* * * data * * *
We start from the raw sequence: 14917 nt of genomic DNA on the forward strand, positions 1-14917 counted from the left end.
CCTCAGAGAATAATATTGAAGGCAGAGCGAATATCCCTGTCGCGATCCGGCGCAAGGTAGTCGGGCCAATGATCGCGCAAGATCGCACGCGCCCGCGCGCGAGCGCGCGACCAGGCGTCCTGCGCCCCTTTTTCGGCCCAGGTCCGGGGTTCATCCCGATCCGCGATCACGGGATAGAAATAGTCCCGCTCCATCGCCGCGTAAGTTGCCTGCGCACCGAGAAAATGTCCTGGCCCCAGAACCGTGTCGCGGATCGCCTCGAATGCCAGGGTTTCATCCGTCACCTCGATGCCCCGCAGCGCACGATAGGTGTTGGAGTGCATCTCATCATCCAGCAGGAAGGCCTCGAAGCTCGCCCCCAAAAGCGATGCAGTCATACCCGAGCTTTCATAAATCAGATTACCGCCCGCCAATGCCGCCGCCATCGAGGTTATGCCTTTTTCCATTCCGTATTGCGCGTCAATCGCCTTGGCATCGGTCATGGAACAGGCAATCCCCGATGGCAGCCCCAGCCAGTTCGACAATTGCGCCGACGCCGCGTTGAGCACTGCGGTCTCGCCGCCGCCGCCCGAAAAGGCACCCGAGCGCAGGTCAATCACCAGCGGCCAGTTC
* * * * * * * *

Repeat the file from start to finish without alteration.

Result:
We start from the raw sequence: 14917 nt of genomic DNA on the forward strand, positions 1-14917 counted from the left end.
CCTCAGAGAATAATATTGAAGGCAGAGCGAATATCCCTGTCGCGATCCGGCGCAAGGTAGTCGGGCCAATGATCGCGCAAGATCGCACGCGCCCGCGCGCGAGCGCGCGACCAGGCGTCCTGCGCCCCTTTTTCGGCCCAGGTCCGGGGTTCATCCCGATCCGCGATCACGGGATAGAAATAGTCCCGCTCCATCGCCGCGTAAGTTGCCTGCGCACCGAGAAAATGTCCTGGCCCCAGAACCGTGTCGCGGATCGCCTCGAATGCCAGGGTTTCATCCGTCACCTCGATGCCCCGCAGCGCACGATAGGTGTTGGAGTGCATCTCATCATCCAGCAGGAAGGCCTCGAAGCTCGCCCCCAAAAGCGATGCAGTCATACCCGAGCTTTCATAAATCAGATTACCGCCCGCCAATGCCGCCGCCATCGAGGTTATGCCTTTTTCCATTCCGTATTGCGCGTCAATCGCCTTGGCATCGGTCATGGAACAGGCAATCCCCGATGGCAGCCCCAGCCAGTTCGACAATTGCGCCGACGCCGCGTTGAGCACTGCGGTCTCGCCGCCGCCGCCCGAAAAGGCACCCGAGCGCAGGTCAATCACCAGCGGCCAGTTC